Persian and Universal Rug Designs Part 1
Floral- The image of a lush and fecund garden is the one that is deeply rooted in both the religious and cultural heritage of the Persian people.
Not only has the arid nature of the land inspired successive rulers to create the most exquisite and luxuriant ornamental gardens in their palaces and towns; it has also spurred generations of textile artists to compensate for the harshness of their environment by weaving emblems of foliate abundance into their rugs. The weavers were no doubt further inspired by their belief in the Islamic afterlife, which promises that the faithful will dwell in Paradise. It is therefore not surprising that floral and garden designs feature prominently in Persian rugs.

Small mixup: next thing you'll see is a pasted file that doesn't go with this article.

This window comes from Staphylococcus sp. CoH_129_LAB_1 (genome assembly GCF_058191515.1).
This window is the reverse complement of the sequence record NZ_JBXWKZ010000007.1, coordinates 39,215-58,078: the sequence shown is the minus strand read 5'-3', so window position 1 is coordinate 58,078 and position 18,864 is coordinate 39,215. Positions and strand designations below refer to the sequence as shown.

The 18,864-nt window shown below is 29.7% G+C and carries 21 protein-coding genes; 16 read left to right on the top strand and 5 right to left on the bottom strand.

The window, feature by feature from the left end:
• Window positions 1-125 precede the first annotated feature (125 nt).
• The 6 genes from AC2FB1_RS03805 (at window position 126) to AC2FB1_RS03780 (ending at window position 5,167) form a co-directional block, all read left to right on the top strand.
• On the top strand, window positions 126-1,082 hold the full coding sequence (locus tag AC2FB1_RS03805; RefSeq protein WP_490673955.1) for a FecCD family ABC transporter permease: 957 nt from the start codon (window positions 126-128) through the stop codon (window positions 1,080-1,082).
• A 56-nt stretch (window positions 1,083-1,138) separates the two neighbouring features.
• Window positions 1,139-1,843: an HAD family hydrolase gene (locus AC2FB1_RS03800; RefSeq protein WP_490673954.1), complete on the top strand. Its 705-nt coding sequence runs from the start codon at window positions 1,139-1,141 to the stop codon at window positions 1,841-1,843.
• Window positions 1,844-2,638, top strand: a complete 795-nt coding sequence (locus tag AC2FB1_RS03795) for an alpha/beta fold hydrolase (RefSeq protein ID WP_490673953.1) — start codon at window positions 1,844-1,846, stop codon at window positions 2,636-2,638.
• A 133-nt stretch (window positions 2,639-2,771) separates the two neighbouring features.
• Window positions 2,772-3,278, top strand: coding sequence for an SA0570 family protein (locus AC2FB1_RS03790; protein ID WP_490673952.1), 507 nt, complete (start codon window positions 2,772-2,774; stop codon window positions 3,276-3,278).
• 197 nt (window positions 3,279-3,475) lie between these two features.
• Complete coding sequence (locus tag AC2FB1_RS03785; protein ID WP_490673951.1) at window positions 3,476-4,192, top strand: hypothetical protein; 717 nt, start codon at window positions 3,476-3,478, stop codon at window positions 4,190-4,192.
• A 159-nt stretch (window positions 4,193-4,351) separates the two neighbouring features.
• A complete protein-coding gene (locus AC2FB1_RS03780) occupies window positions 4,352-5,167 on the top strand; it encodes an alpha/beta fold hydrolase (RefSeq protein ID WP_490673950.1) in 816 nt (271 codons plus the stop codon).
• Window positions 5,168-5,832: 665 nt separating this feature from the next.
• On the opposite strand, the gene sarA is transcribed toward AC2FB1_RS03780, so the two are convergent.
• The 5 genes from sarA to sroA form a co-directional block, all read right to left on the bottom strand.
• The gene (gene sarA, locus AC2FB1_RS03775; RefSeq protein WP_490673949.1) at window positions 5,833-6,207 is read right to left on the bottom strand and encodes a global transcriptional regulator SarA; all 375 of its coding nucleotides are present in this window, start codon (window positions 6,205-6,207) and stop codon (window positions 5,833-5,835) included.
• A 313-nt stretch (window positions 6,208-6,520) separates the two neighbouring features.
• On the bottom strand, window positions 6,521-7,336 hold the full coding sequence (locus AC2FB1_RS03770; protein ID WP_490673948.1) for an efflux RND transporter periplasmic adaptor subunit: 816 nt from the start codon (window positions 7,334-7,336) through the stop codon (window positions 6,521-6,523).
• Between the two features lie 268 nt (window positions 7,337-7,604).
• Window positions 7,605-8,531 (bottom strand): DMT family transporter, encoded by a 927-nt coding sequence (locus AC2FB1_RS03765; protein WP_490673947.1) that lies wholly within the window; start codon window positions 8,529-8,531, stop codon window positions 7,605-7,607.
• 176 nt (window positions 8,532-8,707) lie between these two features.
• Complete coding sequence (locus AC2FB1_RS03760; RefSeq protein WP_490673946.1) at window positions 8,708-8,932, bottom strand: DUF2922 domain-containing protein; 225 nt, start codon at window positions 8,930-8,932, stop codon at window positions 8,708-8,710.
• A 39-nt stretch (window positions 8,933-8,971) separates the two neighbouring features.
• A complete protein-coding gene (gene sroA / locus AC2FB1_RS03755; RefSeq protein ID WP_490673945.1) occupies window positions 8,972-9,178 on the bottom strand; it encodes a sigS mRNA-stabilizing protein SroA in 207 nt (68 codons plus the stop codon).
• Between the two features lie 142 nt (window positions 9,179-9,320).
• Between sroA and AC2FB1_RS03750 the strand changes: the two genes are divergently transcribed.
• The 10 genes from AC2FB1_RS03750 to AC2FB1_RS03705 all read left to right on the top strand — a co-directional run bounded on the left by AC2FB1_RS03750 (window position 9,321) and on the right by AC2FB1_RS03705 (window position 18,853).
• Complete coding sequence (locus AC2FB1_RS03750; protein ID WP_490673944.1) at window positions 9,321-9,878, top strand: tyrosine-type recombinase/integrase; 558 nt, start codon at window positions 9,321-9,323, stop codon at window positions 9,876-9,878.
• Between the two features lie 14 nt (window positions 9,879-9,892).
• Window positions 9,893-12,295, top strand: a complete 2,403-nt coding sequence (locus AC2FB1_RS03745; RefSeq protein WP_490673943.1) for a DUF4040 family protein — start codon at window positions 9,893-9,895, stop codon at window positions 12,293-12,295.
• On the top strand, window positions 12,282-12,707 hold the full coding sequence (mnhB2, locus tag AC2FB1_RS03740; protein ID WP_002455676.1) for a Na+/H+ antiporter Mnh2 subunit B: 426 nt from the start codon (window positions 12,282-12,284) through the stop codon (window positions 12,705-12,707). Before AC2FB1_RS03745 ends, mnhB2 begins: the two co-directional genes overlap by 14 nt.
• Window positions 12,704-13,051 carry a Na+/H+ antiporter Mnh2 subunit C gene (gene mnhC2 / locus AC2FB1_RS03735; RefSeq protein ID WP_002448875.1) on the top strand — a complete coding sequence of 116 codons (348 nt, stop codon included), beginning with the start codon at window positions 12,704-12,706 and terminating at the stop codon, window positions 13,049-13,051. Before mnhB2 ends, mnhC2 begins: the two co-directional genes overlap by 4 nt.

Repeating floral- Designs employing one floral motif which is then systematically repeated across the entire field.
Naturalistic versions were found on older Caucasion items, and may still be encountered on some contemporary Persian workshop items. The most common use of this design is in the highly stylized, geometric interpretation found on Beshir and some Belouch rugs.
Allover floral- Designs which feature floral forms without the addition of a medallion, vase, or other primary motif.
They were popular with some older Caucasion groups and may still be encountered on a number of village and workshop items. Perhaps the most popular and satisfying all over floral scheme is the Lilihan design, which forms a substantial part of the repertoire of the Sarouk weavers of west central Persia.
Garden- Design usually based on the formal gardens of ancient Persia, with their abundance of flora separated by pathways and ornamental ponds.
They sometimes take the form of a palace garden seen from above; but more often a garden is simply implied by the juxtaposition of vegetal and foliate forms. Garden designs are most closely associated with the Kerman weavers of southern Persia, but maybe found in items from a number of workshop groups.